In considering this matter and whether these orders do rate the sort of importance as would qualify for affirmative Resolution, I think that the House might wish to bear in mind that the Orders made under Section 89 are not subject to either negative or affirmative Resolutions. I appreciate that these Orders come to the House after they have been agreed between the three parties to the education service. But they have not been agreed by the House of Commons, which can, on many occasions, be jealous of its privileges and resent the idea that matters that have been agreed by outside parties are necessarily going to secure its consent.

It seems to me that if it is now their view that the Orders under this Bill should qualify for affirmative Resolution procedure, hon. Members opposite could be expected to show at least some disquiet about Orders under Section 89, which are not even subject to negative procedure.

Dr. King

Orders under Section 89 were the implementation of wage negotiations carried out by machinery honoured by time and success for forty years. The Orders the hon. Member proposes to bring in now are to tear up the negotitaing machinery, and that demands scrutiny by Parliament.

Mr. Chataway

The hon. Gentleman does not put it in quite the words I would choose, but I agree that there is this kind of difference. All I argue is that the orders under Section 89 can be of great importance. There may have been little or no time for the House to discuss a settlement. In this instance, it seems almost certain that there will only be one major and important set of Orders under this Bill, and these have been discussed in broad principle very fully during its passage.

But, as I indicated in Committee when we discussed this question, the affirmative Resolution procedure in this instance is very likely to cause delay in the coming into operation of the Orders, as time has to be found in Parliament to consider and vote upon them. The hon. Member for Sunderland, North (Mr. Willey) thinks it unlikely that we would have difficulty in finding time at the end of this Session. But he will appreciate that time is getting short, and I suggest that there is considerable risk that towards the end of this Session it might well be that time could not be found for these Orders necessarily to be discussed.

These will be, as I have stressed, the first and most important Orders and are to be retrospective to 1st April. If they are subject to the negative Resolution procedure, they will come into force immediately and, therefore, make it pos- sible for the teachers to get their increases, including back pay, at the earliest date. But if the affirmative procedure is required it could well be several months before they could be getting that extra money. There is the real possibility of delay.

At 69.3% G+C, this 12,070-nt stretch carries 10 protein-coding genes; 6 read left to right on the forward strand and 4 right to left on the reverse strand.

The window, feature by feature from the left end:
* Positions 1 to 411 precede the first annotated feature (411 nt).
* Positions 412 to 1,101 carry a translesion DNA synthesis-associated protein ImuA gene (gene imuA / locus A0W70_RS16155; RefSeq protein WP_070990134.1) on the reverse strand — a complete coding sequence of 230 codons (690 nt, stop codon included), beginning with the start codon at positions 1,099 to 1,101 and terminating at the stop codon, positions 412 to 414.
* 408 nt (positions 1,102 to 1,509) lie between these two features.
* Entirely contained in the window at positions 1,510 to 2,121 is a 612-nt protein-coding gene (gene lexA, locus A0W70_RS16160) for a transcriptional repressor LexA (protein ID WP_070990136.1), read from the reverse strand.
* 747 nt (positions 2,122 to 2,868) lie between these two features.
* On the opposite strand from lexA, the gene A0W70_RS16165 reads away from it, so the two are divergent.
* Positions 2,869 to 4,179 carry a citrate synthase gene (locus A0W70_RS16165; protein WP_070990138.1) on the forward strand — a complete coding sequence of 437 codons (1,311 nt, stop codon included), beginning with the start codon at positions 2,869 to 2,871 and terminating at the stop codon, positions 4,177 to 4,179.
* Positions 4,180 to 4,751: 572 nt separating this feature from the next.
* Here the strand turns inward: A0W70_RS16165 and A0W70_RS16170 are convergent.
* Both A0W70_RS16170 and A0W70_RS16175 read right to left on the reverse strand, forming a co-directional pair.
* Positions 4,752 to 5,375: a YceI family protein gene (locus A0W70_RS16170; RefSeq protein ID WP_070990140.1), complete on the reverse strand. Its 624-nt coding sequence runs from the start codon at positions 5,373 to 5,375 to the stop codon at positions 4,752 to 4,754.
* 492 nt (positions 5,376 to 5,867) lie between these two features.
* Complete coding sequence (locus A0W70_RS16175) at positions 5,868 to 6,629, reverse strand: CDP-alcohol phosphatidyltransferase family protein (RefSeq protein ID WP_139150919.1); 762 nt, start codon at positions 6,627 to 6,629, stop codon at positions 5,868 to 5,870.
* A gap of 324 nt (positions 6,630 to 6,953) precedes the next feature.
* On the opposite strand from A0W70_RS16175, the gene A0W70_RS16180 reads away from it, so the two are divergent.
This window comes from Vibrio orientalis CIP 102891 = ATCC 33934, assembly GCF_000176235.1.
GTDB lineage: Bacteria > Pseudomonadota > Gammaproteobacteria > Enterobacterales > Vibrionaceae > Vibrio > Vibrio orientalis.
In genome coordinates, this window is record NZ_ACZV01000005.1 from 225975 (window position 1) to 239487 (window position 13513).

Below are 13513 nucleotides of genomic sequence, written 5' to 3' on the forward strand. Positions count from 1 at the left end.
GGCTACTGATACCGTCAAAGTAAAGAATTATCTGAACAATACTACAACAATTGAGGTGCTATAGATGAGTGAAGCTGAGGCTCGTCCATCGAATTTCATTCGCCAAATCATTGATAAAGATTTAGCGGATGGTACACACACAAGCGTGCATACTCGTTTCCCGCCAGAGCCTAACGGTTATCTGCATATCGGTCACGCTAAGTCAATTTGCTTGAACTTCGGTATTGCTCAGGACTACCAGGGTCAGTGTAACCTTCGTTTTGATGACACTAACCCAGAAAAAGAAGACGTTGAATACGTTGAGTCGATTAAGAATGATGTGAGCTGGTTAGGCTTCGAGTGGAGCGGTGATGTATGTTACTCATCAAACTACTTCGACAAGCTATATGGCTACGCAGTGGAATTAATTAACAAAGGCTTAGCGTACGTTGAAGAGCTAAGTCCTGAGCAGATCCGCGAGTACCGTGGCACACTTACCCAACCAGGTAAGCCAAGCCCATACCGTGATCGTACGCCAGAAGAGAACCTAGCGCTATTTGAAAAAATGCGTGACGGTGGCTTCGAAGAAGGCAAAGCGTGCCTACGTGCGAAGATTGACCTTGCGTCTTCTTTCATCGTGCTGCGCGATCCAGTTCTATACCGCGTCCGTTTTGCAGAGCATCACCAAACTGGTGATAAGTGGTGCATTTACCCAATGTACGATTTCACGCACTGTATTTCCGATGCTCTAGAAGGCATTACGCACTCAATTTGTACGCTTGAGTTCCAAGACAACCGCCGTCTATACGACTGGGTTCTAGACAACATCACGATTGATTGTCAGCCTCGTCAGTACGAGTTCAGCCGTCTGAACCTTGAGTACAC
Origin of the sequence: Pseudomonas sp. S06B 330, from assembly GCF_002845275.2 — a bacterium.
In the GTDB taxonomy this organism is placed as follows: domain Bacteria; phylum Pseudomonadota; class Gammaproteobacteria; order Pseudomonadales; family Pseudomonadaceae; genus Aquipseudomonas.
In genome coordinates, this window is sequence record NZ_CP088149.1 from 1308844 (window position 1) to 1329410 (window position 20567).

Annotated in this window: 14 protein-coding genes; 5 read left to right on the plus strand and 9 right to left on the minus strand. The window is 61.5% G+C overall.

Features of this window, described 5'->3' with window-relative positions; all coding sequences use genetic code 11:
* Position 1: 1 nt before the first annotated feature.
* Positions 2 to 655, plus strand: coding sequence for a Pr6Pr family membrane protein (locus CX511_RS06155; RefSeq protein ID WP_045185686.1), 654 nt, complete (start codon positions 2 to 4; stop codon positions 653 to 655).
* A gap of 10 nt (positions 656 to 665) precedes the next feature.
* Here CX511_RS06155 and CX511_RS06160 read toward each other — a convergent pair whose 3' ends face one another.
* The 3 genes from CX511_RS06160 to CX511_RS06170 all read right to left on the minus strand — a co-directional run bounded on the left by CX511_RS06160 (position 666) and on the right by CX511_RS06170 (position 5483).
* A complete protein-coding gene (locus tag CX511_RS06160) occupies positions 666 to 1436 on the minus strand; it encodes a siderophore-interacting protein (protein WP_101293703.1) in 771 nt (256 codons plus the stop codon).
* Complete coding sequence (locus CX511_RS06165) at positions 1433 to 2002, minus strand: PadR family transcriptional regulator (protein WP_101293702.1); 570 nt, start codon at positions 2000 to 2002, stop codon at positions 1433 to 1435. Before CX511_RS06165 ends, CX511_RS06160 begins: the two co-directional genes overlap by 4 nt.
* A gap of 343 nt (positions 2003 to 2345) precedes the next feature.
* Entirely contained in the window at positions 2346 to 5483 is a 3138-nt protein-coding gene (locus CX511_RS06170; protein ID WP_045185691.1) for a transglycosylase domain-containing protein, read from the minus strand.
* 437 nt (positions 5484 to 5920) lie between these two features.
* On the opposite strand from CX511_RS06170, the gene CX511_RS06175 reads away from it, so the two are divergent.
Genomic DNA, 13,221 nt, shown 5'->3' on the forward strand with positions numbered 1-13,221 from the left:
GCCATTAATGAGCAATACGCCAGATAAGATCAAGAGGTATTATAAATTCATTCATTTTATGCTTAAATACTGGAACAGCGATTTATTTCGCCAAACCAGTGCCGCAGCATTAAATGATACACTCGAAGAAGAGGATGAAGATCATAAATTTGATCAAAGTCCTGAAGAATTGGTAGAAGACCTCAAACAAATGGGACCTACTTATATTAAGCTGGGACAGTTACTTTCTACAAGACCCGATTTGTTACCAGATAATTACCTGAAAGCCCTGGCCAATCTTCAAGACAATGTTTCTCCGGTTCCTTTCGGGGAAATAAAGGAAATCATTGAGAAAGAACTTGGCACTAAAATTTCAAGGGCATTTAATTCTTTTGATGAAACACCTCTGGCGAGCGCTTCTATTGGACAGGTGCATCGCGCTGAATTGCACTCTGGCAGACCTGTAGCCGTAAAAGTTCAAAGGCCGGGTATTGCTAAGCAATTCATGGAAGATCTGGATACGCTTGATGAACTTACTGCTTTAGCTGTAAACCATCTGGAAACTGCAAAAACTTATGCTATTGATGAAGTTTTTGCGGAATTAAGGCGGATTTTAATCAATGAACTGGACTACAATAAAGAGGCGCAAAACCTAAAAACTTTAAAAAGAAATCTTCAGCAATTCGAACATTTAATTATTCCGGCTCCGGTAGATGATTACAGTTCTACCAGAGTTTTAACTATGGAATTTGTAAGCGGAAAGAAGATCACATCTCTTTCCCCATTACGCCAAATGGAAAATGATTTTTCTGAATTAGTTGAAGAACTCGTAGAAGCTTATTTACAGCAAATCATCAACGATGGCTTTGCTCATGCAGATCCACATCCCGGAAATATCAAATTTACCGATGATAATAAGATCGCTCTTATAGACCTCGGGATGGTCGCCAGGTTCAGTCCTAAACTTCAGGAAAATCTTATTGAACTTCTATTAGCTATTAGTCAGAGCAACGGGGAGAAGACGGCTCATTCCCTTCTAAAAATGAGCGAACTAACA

These are the considerations that have led us to propose that the negative Resolution procedure should be used in this instance. I hope that what I have said may persuade the House that in this instance this is the correct procedure to be followed. I therefore urge the House to reject the Amendment.

Mrs. White

The hon. Gentleman has been carefully trying to play out time until his right hon. Friend turned up from his other engagement. I emphasise our disappointment that the Minister of Education has not been here for nearly three hours. He has been keeping an engagement which was well known to those of us who took part in a similar meeting. We have known for about three months that the Minister of Education was to be engaged tonight at a meeting which, we agree, is important. It is a meeting of the Campaign for Education, 1963, which we support, but this is another example of the utter incompetence of the Government in arranging their business.

This engagement was well known in the Minister's Department. Apparently, the Patronage Secretary and the Leader of the House did not bother to ask the Minister of Education whether he was free to be at the service of the House of Commons in respect of a matter which affects not only his Department, but all the teachers in the country.

I therefore think that we are fully entitled to complain at the prolonged absence of the right hon. Gentleman when we are dealing with matters which include the question of Section 89 and this question of delegated legislation in which he was most particularly concerned and on which I think we have a right to have his views.

Mr. Speaker

Order. The hon. Lady is entitled to do so in relation to the Amendment now being discussed.

Mrs. White

I do not follow, Mr. Speaker.

Mr. Speaker